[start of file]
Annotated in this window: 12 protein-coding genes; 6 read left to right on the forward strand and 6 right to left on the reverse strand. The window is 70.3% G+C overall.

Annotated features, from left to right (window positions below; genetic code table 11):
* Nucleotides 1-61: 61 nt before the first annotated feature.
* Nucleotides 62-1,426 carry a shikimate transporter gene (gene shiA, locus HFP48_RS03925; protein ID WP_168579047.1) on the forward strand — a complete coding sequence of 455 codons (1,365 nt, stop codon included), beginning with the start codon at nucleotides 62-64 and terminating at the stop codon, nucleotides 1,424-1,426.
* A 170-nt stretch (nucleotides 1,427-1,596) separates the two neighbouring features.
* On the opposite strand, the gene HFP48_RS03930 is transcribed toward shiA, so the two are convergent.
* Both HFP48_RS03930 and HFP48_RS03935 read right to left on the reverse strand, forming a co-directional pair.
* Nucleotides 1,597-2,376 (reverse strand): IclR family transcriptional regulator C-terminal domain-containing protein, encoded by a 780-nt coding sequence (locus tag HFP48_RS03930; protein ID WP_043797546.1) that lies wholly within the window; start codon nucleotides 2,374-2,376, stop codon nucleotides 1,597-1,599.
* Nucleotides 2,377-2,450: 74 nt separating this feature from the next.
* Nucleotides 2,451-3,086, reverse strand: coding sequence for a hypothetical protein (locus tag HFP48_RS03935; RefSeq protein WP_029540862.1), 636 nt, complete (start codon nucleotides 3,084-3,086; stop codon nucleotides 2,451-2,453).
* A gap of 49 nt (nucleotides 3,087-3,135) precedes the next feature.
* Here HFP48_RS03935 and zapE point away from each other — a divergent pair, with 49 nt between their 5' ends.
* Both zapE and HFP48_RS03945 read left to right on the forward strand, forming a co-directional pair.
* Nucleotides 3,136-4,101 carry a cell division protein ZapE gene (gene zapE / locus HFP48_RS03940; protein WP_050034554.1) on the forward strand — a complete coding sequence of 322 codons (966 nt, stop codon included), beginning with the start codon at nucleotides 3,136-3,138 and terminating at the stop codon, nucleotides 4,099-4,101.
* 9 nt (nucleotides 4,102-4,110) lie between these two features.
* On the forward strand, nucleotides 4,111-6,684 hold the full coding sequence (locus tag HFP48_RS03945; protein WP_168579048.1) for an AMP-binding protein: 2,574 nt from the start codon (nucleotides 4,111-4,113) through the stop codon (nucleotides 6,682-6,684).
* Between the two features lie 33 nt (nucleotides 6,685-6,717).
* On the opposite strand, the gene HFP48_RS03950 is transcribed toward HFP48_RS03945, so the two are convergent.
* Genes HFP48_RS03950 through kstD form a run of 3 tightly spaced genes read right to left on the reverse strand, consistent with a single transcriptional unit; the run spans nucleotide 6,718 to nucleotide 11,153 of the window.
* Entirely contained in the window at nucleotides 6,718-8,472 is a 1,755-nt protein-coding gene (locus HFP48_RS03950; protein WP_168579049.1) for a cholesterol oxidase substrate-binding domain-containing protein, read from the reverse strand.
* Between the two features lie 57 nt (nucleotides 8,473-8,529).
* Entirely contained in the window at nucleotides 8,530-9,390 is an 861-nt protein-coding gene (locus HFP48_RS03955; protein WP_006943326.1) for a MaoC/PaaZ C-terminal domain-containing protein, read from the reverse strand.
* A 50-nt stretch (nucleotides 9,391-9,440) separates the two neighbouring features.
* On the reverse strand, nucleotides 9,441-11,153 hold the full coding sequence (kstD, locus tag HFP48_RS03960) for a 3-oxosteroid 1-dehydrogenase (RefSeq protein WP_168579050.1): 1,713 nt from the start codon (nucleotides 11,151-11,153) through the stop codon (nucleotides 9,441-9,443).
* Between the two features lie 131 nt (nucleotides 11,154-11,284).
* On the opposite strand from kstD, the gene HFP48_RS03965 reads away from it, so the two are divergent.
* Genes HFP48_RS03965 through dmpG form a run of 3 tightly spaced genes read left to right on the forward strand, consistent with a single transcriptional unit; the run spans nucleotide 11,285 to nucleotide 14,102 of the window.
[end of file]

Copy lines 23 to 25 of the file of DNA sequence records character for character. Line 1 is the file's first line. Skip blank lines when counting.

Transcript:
* A 50-nt stretch (nucleotides 9,391-9,440) separates the two neighbouring features.
* On the reverse strand, nucleotides 9,441-11,153 hold the full coding sequence (kstD, locus tag HFP48_RS03960) for a 3-oxosteroid 1-dehydrogenase (RefSeq protein WP_168579050.1): 1,713 nt from the start codon (nucleotides 11,151-11,153) through the stop codon (nucleotides 9,441-9,443).
* Between the two features lie 131 nt (nucleotides 11,154-11,284).